Western District enjoins use of “Cake Boss” for TV Show
In Masters Software, Inc. v. Discovery Communications, Inc., a software company with a trademark registration for CAKE BOSS filed suit in the Western District against the producers of the popular television show of the same name. (Previous STL post here.)
On July 16, Western District Judge Richard Jones imposed a preliminary injunction against the producers of the TV show. Among other things, the court found much actual confusion: “Confusion between these marks is not limited to casual fans. People in the baking business have assumed that [plaintiff] CakeBoss is related to [defendant] Cake Boss, as evidenced by Masters’ experiences at trade shows. Discovery and Mr. [Bartolo ‘Buddy’] Valastro [star of the show] point out that they receive many more communications than Masters from people who do not appear to be confused, but this is to be expected. Most people are unaware of CakeBoss, including most people who are fans of Cake Boss. Among those that are aware of have encountered both marks, however, there is substantial evidence of actual confusion.”
The court also found that the defendants’ intent weighed in plaintiff’s favor. “Discovery attempts to paint its intent as innocent, denying that it was aware of CakeBoss when it named Cake Boss. The court accepts that Discovery was unaware of CakeBoss at that time, but this is a far cry from evidence of innocent intent. As noted, it would have only taken a few moments on the internet for Discovery to discover that the name it was considering for its new show (and a multi-million dollar investment) was in use by Masters. If it did not know about CakeBoss, it should have.”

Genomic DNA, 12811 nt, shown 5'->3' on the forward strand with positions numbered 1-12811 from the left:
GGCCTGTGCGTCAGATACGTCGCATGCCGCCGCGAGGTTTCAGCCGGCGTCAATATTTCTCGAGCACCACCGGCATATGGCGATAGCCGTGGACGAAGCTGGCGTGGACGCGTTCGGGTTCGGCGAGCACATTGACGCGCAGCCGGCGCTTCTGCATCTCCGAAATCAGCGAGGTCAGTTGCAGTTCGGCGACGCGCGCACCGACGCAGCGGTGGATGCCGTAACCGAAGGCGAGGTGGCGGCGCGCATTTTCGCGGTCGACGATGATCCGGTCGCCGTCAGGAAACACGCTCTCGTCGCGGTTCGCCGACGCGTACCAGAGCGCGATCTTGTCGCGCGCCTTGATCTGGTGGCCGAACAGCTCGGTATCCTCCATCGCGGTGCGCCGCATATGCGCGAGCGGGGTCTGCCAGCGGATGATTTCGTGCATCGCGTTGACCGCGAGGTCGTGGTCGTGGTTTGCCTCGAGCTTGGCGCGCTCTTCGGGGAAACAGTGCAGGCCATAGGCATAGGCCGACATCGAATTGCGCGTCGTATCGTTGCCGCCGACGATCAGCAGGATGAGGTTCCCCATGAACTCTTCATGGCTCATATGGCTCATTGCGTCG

Based on these findings, the court found that Masters was likely to prevail on its infringement claim and that irreparable harm was presumed. Therefore, it found that Masters was entitled to a preliminary injunction.
And it’s something of a doozie.
“The court orders that, pending trial in this matter, Defendants … shall cease using the name ‘Cake Boss’ to identify the television program currently entitled Cake Boss, and in connection with the sales of merchandise related to that television program.
“With respect to the sales of related merchandise (except for DVDs of the television program), this injunction shall take effect immediately upon Masters’ posting of bond. Defendants are permitted, however, to sell any pre-existing inventory of such products.
“With respect to the television program itself, the injunction shall take effect after Masters posts bond and after Defendants complete all scheduled first-run airings of the third season of Cake Boss. Within one month following the final first-run airing of the third season, Defendants may not use the name ‘Cake Boss’ in connection with either repeat showings of any episode of any season of the television program or with any episodes in future seasons.”
The court set the bond at $10,000.
The case cite is Masters Software, Inc. v. Discovery Communications, Inc., No. 10-405 (W.D. Wash. July 16, 2010) (Jones, J.).